Friday, May 2, 2014

FFB: The Glass Spear - S. H. Courtier


Australian 1st edition,
(Invincible Press, 1950)
Sometimes the discovery of a forgotten writer yields such a surprising variety of interesting work it's both a blessing and a curse. Exhibit A: Sidney Hobson Courtier who later was published more simply as S.H. Courtier. With the exception of two books reissued by the independent Australian publisher Wakefield Press none of his books are in print and many of them are near impossible to get a hold of. As usual when a writer's books go out of print and copies are hard to come by the prices being charged in the rapidly vanishing used book market are way off base. Why I wonder does someone charge over $50 for a beat up paperback by a relatively obscure writer whose books have been out of print for decades? What is the point? Can the seller tell you anything about the writer? Usually not. Does he even care? "Oh it's scarce," you'll be told. Scarcity does not automatically make a book valuable. Plain and simple. Good books that deserve to be read cannot be had by the general public when avaricious booksellers make these books unaffordable by charging absurdly exorbitant prices. But more to the point why when a writer is as good as Courtier aren't more of his books in print?

Take for instance Courtier’s very first mystery novel. Unique in concept, told with suspense and excitement, an original work both as a fine example of detective fiction and a good novel. In the guise of a confounding murder mystery The Glass Spear (1950) explores the relationship between aboriginal Australian people and the dominating white man. It's a fascinating blend of the traditional country house mystery spiced up with a generous amount of Gothic atmosphere and Australian tribal mysticism. Imagine if you can a detective novel written by Arthur Upfield in collaboration with Charlotte Bronte and Tony Hillerman and you are on your way to understanding how unusual and bewitching The Glass Spear can be.

Dick Thewan fresh out of the Australian army is summoned back to Kinie Ger, the Australian sheep ranch where he grew up. His boyhood friend Jacqueline (Jay to her friends) has appealed to him to help out with the mismanagement of the ranch and some other troubles brewing in the household. A few miles short of the entrance to the ranch a falling tree branch causes a near car wreck almost crushing Dick inside. He can't help but think of it as an omen. Oddly, in his tortured imagination he thinks it might have been a murder attempt. Does someone want him to stay away so much that they would resort to murder?

The homestead at Kinie Ger is in turmoil. Dick's childhood friend and one of the current ranch hands Steve and Jay are odds. Steve, a former prisoner of war, is a volatile personality causing more trouble than he's worth at the ranch. And the reclusive matriarch Huldah seems to have powerful control over everyone as she makes her demands and orders heard through the internal phone system that works as a sort of intercom. For the past several years Huldah has remained in a self-imposed exile at Kinie Ger, never leaving her bedroom suite at the front of the house. She allows only two people to enter her private domain -- Lucy Danes, who acts as cook and housekeeper for her; and Burton Lensell "nominal head of Kinie Ger, intense anthropologist, reluctant sheepman, and bewildered guardian to a set of children who stood in various degrees of relationship to him." Huldah's presence adds a Jane Eyre Gothicism to the story, a mysterious and imperious woman whose motives for shutting herself up remain hidden to all.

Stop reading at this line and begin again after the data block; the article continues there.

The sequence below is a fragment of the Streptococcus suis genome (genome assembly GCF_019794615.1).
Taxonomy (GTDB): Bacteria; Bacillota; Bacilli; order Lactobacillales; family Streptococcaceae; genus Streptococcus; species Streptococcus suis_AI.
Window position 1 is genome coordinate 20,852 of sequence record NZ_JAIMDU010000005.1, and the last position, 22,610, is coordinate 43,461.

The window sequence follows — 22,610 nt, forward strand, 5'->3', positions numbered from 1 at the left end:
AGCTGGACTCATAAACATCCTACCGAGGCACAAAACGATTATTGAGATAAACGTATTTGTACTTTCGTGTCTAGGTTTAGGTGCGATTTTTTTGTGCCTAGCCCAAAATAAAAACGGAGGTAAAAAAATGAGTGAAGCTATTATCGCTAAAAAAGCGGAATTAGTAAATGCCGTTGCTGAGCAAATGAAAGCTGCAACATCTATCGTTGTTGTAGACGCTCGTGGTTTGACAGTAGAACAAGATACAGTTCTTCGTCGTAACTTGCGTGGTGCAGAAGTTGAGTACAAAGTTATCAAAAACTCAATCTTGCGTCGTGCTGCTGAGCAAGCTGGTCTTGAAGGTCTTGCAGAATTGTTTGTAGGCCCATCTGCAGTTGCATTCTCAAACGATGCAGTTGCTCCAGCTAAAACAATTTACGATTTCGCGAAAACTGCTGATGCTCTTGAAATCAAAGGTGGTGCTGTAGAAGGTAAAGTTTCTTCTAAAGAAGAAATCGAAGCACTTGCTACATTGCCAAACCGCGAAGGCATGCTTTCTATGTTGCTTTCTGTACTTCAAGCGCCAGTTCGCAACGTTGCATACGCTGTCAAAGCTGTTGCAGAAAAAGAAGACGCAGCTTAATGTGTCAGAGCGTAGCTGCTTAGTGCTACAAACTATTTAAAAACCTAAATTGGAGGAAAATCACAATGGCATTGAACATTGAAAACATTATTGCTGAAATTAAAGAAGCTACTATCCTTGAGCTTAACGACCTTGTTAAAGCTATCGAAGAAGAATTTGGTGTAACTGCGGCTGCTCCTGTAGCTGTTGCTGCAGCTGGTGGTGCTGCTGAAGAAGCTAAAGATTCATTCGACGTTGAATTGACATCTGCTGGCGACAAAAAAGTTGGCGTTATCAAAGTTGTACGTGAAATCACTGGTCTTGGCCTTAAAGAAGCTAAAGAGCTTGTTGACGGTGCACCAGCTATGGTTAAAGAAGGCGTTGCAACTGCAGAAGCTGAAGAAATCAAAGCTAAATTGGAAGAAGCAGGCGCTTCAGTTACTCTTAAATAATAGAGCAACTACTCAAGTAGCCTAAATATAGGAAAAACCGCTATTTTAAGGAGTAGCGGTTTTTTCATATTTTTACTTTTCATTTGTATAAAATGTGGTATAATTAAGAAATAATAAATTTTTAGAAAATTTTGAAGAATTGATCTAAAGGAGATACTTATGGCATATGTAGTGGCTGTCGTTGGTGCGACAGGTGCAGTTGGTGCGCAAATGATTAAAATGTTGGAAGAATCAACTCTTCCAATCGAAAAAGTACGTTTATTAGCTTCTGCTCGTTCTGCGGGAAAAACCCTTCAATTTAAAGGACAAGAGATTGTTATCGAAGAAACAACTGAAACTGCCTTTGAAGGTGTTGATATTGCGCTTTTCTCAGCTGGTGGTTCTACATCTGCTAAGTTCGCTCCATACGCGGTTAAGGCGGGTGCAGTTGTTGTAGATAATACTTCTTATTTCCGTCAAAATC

US 1st Edition (A. A. Wyn, 1950)
 Burton is busy with preparations for the upcoming Easter corroboree -- a ceremonial ritual involving tribal costumes and masks, dance and acting. Several members of the ranch are involved in the theatrical presentation to take place on a sacred island accessible only by boat. At the climactic moment of the play the participants dance around a tribal mound. Burton notices that the mound so painstakingly created and placed dead center has moved several feet from its original spot. During the dance the actors stab at the mound as part of an aboriginal ritual and in doing so uncover a dead body. It is Henry Carpenty, a depised local rancher and troublemaker. His throat is cut. An autopsy reveals the fatal wound to have been caused by the glass arrowhead of a spear kept in a private museum back at Kinie Ger.

There are hints of the supernatural, too. A prowler has been seen around the grounds. Dick finds footprints that indicate the use of footwear woven of bark, feathers,and fur and believed by natives to render the wearer invisible. This is a work of kurdaitcha -- a kind of aboriginal magic usually with evil intent. When a second murder occurs, this time in the locked museum at Kinie Ger, Superintendent Ambrose Mahon begins to think that a clever murderer is exploiting the fearful aspects of tribal culture to confound the police and frighten the locals.